South Carolina is near the back of the pack when it comes to households with home computers. A U.S. Census report released Monday of data collected in 2011 shows that more than 21 percent of South Carolinians do not have a home computer.
Dr. Edwin Dickey, Instruction and Teacher Education Director at the University of South Carolina College of Education says it is helpful for children’s learning to have access to the internet at home, however it does not have to actually be from a computer. Dickey says the report also indicates that many state households have use of smartphones with internet access.
“My conjecture is we shouldn’t be beating ourselves up necessarily just because we aren’t high in numbers in home computers, because I think the economics of our population makes the purchasing of a smartphone a better decision for technology than a computer.”
Nationally, South Carolina ranks significantly lower than others in home computer use, behind Mississippi and New Mexico. South Carolina is ahead of West Virginia, Tennessee, Arkansas, and Texas. However in the U.S., 48.2 percent of the 243.7 million people who are 15 and older have a smartphone and South Carolina’s average number of smartphone users mirrors the national average.
Dickey says using technologies like computers and other forms of electronic media allow youngsters to learn at their own pace. Dickey says in his field of mathematics, some teachers teach their way and others have figured out how to make the learning real for students. He says that is where technology can be an invaluable learning tool.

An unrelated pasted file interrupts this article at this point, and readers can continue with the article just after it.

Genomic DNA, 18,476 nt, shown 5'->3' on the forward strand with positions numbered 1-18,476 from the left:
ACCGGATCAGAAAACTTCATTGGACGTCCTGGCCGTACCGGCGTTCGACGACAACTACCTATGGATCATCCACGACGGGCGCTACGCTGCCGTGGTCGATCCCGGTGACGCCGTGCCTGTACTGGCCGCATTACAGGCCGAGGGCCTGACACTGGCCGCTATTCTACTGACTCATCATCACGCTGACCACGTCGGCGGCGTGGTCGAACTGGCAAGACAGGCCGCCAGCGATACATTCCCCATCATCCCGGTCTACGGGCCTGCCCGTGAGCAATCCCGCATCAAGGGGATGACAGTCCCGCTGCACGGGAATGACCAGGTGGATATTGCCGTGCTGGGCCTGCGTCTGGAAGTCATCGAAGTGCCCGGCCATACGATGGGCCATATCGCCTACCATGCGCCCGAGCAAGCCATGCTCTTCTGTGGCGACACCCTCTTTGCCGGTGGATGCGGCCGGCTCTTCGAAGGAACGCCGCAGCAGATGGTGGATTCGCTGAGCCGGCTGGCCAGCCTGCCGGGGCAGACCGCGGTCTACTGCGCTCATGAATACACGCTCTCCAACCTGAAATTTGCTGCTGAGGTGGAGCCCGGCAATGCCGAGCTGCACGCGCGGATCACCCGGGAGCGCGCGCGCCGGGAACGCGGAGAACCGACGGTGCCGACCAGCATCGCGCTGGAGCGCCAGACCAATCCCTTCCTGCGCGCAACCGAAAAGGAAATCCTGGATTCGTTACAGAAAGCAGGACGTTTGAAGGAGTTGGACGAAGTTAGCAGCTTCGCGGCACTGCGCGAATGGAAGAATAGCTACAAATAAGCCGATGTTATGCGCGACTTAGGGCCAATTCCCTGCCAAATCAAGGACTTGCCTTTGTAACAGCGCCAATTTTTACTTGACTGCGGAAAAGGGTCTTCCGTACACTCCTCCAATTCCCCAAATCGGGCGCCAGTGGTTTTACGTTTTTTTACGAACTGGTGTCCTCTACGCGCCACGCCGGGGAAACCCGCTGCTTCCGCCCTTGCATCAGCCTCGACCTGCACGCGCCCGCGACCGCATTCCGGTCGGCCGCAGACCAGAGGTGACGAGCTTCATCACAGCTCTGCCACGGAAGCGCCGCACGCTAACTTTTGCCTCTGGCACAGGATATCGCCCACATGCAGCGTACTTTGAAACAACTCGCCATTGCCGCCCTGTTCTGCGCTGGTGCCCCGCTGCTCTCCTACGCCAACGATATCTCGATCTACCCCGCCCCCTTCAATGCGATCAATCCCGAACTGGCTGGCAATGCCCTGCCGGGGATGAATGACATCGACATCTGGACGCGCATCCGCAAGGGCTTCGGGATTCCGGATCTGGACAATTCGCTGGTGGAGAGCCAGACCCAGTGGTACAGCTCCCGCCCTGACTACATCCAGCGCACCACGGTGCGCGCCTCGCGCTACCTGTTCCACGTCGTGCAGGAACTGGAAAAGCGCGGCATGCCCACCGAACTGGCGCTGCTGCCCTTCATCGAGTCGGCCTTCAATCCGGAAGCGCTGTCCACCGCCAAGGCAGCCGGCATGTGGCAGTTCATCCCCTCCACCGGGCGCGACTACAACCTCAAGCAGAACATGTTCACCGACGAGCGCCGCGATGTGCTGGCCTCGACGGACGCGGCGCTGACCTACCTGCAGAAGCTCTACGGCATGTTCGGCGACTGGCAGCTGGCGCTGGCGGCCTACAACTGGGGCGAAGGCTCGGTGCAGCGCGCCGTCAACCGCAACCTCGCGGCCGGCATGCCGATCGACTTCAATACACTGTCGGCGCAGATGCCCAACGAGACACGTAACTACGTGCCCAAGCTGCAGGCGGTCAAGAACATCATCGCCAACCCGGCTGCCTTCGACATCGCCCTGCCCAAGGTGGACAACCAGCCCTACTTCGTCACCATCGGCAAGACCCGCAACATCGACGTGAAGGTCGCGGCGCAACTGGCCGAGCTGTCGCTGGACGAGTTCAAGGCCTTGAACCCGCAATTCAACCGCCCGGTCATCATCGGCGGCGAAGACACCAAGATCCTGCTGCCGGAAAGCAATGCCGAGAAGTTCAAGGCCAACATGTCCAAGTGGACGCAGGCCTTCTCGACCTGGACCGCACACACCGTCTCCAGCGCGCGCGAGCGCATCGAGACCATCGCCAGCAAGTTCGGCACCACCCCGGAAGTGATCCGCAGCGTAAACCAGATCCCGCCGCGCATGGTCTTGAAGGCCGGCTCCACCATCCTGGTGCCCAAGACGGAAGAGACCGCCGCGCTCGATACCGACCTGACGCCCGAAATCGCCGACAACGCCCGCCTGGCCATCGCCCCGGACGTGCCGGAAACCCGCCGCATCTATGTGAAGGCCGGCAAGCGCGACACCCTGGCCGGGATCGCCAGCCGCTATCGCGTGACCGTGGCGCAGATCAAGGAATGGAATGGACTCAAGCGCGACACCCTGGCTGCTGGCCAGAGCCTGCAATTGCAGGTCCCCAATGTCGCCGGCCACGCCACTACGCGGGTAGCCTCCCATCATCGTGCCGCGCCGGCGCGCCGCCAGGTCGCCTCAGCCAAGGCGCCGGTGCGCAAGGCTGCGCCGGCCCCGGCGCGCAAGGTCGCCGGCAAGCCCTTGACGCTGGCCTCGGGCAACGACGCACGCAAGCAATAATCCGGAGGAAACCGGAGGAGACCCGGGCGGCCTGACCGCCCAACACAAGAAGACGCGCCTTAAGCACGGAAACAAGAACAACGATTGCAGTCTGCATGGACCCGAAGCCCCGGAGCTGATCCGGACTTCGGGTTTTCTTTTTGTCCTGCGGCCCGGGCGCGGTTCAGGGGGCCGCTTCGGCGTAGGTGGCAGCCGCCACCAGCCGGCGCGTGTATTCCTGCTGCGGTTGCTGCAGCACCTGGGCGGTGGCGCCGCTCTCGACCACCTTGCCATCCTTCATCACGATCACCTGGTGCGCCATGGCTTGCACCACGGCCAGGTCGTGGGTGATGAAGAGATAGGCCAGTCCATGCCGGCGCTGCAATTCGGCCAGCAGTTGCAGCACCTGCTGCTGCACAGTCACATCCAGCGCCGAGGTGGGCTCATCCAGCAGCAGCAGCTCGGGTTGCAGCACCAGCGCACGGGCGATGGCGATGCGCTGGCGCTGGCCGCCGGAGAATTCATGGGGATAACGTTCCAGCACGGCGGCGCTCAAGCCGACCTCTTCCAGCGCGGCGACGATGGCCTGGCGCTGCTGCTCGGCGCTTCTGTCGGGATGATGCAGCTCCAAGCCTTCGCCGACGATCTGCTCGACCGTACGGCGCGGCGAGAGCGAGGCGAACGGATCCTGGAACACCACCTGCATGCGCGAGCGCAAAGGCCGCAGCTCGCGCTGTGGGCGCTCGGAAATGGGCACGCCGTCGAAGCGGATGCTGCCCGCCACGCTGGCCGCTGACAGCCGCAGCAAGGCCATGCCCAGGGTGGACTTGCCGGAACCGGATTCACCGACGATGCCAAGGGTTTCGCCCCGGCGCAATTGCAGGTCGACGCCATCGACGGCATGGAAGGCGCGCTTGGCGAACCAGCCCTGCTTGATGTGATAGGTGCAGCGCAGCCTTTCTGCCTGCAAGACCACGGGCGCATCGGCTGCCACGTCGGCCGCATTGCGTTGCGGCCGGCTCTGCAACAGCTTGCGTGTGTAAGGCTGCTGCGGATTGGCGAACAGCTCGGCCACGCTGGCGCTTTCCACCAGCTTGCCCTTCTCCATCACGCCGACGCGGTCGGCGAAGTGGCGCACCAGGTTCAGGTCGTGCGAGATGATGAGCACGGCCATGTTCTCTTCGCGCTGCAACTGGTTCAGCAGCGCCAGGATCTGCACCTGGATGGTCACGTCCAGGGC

“Meeting the students where they are and letting them go through their own strengths; that’s where I see the importance of having access to technology” says Dickey, “possibly computers, but certainly the more innovative and more intuitive technologies that we are starting to see emerge now.”
Dickey says teachers struggle to overcome, yet, teach with current technologies and media which use short phrases and sound bites.
“The big challenge, says Dickey, is how do you create what I call the “intrinsic motivation” within the media to keep the child’s interest so that they will maybe spend an hour with a math problem because the things that matter don’t get done in two-minute sound bites.”
As information technologies evolve, Dickey envisions a classroom 20 years from now where youngsters are not sitting in a desk passively learning from lectures and the teacher will have a different role.
“Our classrooms are going to have the teacher increasingly be the manager of the learning and not the disseminator of the learning; and we’re going to see kids actively involved in tackling problems instead of passively listening.”